If you look across a sample of graduate students receiving stipends within any given field, you will find that they have quite similar day-to-day activities: taking or teaching classes, researching, writing articles or chapters, applying for funding, etc. However, behind the stipends that allow these students to engage in their studies are two very different types of sources, which the student’s tax forms reveal. (This distinction and the tax-related details herein are for graduate students in the US.) Whether a student has one type of funding or another has implications for his taxes, access to retirement accounts, and possibly university benefits.
A version of this article first appeared on GradHacker.
The two types of pay that provide stipends to graduate students are ‘compensatory’ and ‘non-compensatory.’ Compensatory pay is given in exchange for work. Typically, this work is in the form of an assistantship – research, teaching, or graduate. Non-compensatory pay is given as an award, and there is (according to the IRS) no work requirement for receiving it. Typically, this award is in the form of a fellowship or participating in a training grant. (Scholarships that go toward paying tuition, fees, and/or health insurance premiums are another form of non-compensatory pay.)
The type of pay that is behind a graduate student’s stipend potentially affects several aspects of her finances, depending on the university’s policies.
1) The tax forms generated by each type of pay differ. Students with compensatory pay will receive a W-2 in January. Students with non-compensatory pay will see their pay listed on, depending on the university’s policies, a 1099-MISC in box 3, a 1098-T in box 5 (probably summed with the scholarships received), or an unofficial courtesy letter. It is also possible that students with non-compensatory pay will receive no additional notification at tax time. Despite these different reporting mechanisms, a graduate student will report both types of pay in line 7 of his 1040 (with “SCH” denoted next to the line to indicate non-compensatory pay).
2) Graduate students receiving compensatory pay will have the opportunity to have income tax withheld from their stipends, while graduate students receiving non-compensatory pay may or may not, depending on the university’s policy. If students receiving non-compensatory pay do not have the option to have income tax withheld, they may have the responsibility of paying quarterly estimated tax.
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3) With rare exceptions, graduate students cannot elect to contribute to retirement accounts at their universities. Therefore, graduate students who wish to save for retirement inside a tax-advantaged account typically opt to contribute to an Individual Retirement Arrangement (IRA). However, only compensatory pay (aka ‘taxable compensation’ or ‘earned income’) is eligible to be contributed to an IRA. Graduate students who receive only non-compensatory pay in the course of a calendar year (and are not married to a person with compensatory pay) are not eligible to contribute to an IRA in that year (though they can still save for retirement).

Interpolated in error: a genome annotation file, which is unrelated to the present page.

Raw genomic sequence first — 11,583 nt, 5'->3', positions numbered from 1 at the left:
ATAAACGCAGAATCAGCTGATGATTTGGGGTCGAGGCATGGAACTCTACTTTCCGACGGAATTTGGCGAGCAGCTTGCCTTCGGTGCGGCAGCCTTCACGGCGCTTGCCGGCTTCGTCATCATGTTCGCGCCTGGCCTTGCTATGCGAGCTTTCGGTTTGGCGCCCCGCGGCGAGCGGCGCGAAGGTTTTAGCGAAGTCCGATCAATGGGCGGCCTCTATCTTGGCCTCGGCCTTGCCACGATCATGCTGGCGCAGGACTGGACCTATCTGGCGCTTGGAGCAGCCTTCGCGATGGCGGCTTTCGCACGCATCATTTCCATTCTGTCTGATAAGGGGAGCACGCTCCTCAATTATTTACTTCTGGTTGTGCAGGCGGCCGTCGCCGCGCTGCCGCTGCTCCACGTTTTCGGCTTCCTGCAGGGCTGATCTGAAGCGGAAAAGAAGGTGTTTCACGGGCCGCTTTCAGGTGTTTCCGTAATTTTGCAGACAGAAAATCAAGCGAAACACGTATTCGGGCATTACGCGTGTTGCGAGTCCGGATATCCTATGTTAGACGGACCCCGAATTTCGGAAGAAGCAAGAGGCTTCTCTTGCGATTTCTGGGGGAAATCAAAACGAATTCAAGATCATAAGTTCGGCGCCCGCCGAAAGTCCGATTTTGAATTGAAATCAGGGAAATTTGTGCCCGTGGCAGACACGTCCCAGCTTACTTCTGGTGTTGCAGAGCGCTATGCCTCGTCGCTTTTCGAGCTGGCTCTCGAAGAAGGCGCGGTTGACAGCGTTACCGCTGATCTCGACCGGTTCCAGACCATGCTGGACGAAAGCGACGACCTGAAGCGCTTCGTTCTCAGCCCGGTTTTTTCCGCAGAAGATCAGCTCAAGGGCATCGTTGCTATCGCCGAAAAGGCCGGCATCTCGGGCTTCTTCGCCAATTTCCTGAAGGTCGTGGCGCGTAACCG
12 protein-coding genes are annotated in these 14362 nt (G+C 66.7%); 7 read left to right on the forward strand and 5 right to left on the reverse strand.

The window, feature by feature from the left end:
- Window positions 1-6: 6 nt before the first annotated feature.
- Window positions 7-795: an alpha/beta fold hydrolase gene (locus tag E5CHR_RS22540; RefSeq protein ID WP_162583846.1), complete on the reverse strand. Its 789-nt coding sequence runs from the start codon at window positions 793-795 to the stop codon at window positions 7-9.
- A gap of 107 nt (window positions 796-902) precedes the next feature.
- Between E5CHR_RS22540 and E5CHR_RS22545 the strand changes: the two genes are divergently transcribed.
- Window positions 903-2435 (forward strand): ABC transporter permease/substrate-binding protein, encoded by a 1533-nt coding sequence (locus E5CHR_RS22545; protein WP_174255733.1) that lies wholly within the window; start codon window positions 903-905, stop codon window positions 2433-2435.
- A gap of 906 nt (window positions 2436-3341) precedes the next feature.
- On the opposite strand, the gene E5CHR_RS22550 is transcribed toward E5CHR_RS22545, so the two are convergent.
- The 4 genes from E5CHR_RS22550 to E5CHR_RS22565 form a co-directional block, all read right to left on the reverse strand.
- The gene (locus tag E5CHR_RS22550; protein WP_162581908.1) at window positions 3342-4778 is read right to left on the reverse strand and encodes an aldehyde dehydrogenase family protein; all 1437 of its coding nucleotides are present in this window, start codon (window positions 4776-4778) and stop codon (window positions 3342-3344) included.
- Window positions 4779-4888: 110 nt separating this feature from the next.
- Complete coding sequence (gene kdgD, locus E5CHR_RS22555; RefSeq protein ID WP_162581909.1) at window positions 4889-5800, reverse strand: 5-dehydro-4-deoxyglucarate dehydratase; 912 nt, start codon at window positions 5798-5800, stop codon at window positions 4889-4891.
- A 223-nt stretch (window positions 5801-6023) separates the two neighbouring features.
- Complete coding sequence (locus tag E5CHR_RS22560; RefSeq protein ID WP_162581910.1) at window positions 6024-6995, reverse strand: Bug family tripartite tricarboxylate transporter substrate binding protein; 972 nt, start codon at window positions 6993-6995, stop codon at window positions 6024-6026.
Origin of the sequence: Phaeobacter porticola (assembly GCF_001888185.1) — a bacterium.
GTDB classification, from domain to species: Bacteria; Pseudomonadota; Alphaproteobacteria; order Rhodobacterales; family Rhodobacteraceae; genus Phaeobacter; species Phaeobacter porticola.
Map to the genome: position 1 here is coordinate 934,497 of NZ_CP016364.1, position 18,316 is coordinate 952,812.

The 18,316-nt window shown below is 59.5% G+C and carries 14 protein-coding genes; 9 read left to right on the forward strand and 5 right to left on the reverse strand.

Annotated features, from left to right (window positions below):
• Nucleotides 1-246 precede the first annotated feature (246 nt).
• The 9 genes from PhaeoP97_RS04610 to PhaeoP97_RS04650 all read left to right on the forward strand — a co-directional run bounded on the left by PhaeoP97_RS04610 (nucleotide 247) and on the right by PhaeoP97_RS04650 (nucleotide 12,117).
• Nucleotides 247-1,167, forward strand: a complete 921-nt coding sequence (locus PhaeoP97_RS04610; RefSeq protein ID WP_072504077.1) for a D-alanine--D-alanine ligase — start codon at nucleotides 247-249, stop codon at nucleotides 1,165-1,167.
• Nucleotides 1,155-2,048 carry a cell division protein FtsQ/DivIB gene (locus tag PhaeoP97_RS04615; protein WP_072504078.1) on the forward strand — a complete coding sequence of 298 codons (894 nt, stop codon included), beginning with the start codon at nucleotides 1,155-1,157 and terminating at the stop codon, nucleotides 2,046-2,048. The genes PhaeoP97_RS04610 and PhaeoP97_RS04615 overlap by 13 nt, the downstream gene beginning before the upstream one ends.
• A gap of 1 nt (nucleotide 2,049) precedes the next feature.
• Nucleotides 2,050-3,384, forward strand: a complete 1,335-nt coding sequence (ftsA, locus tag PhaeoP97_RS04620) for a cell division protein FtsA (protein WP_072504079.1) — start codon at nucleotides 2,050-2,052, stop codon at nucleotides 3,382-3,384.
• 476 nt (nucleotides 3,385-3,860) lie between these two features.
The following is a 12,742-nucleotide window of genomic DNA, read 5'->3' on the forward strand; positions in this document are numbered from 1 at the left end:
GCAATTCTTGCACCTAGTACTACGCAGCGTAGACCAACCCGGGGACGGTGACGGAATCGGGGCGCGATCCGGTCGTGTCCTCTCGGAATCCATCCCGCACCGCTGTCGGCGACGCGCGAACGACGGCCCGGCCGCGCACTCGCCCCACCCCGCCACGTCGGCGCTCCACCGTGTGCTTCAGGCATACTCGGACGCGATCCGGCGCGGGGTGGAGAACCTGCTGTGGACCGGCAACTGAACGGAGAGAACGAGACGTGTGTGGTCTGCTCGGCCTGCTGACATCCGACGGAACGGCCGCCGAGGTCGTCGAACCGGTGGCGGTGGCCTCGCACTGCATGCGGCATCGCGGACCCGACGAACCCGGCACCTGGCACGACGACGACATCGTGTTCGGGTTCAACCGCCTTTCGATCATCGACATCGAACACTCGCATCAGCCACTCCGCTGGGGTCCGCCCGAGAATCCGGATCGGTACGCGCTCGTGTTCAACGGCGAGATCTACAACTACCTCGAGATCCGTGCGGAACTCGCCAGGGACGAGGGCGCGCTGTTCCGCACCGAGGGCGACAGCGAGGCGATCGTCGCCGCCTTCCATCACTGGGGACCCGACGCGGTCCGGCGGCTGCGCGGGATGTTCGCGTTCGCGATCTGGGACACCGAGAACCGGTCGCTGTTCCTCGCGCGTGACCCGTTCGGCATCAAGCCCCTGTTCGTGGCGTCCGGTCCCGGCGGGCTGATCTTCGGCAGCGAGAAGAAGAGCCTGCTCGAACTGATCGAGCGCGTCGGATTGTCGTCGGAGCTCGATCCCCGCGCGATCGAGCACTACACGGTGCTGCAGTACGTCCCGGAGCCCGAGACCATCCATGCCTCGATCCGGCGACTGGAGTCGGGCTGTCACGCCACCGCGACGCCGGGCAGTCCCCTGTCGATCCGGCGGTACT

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4) Full-time graduate students typically do not pay FICA tax on their stipends, but the reason for this is different between the two types of pay. Graduate students with compensatory pay enjoy a student exemption to FICA tax, whereas non-compensatory pay is not subject to FICA tax in the first place. This distinction is important if graduate students ever become predominantly viewed as employees rather than students, which sometimes occurs in the summer when they are not enrolled in classes. In that situation, they might lose their FICA exemptions temporarily and have to pay additional tax.
5) The benefits that universities extend to students may differ based on their status. Graduate students receiving non-compensatory pay are unambiguously students in the eyes of the university. Graduate students receiving compensatory pay are both students and employees, and universities have varying views on which half of that balance is dominant. In some cases, when graduate students are considered employees, different or additional benefits may be extended to them that graduate students who are only students do not receive, such as union membership, childcare subsidies, and pensions.
While graduate students receiving compensatory and non-compensatory pay likely have very similar roles within the university, you can see that the IRS and the universities draw a number of distinctions between the groups that become important at some points in a graduate student’s career. If you are unsure which type of pay you are currently receiving or received earlier in the calendar year, you can either wait to see which kind of tax form you receive (W-2 for compensatory, anything else or none for non-compensatory) or inquire within your university’s payroll or financial aid office.
Have you received compensatory, non-compensatory, or both types of pay during graduate school? Was there a time that you realized that your type of pay affected your life materially? Do compensatory and non-compensatory students receive any different benefits at your university?